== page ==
Eaddy argues that Precision's $1,000.00 offer was far below her actual damages and “nowhere near [Precision's] potential liability had the case proceeded to a jury.” Of course, Eaddy's claims against Precision never proceeded to a jury because the trial court, after considering the facts in the record developed by Precision's discovery and the applicable law, determined as a matter of law that Eaddy had no claim against Precision and granted summary judgment in favor of Precision. Eaddy appealed that judgment but then withdrew the appeal.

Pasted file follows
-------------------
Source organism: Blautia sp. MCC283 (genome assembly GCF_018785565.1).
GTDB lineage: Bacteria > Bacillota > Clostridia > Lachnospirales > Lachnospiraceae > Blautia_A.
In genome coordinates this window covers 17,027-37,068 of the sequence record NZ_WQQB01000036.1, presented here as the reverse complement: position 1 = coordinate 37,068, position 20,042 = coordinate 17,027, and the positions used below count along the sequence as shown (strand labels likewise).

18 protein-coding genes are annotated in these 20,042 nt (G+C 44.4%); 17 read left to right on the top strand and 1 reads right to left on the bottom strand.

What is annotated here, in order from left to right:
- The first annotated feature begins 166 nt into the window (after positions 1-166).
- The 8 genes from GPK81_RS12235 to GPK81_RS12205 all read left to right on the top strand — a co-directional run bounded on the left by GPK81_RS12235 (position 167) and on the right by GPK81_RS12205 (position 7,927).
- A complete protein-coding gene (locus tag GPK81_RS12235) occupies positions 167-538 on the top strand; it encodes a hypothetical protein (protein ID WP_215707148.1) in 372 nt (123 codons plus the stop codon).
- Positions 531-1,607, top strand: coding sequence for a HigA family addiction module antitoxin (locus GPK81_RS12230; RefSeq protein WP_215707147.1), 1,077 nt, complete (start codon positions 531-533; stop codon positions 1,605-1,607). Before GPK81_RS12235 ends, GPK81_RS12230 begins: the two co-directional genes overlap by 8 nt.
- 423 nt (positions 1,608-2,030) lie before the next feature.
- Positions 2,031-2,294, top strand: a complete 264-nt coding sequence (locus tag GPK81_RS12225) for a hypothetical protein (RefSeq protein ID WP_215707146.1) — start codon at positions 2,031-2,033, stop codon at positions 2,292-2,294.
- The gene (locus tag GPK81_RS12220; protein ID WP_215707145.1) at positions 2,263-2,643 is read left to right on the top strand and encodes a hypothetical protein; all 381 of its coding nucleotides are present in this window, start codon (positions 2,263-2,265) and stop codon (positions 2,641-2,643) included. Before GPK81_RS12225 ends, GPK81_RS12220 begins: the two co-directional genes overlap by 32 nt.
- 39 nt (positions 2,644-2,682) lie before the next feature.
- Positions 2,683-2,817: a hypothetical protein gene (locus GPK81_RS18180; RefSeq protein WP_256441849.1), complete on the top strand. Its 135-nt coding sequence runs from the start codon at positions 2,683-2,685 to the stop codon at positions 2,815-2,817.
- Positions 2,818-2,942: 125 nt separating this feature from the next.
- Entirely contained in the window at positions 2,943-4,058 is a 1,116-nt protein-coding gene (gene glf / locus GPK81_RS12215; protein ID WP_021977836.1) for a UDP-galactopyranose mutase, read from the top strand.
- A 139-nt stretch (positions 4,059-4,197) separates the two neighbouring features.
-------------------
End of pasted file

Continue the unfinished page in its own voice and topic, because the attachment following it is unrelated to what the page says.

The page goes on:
We conclude that the trial court's finding that Precision's offer of settlement was made in good faith and the award of attorney fees under OCGA § 9–11–68 was supported by the evidence and was not an abuse of discretion. Great West Casualty Co. v. Bloomfield, 313 Ga.App. 180, 183, 721 S.E.2d 173 (2011); Cohen, 310 Ga.App. at 763, 714 S.E.2d 350. Although the trial court's award was based in part on different grounds, we affirm under the right for any reason rule. City of Gainesville v. Dodd, 275 Ga. 834, 573 S.E.2d 369 (2002).
ANDREWS, Presiding Judge.
DOYLE, P.J., and BOGGS, J., concur.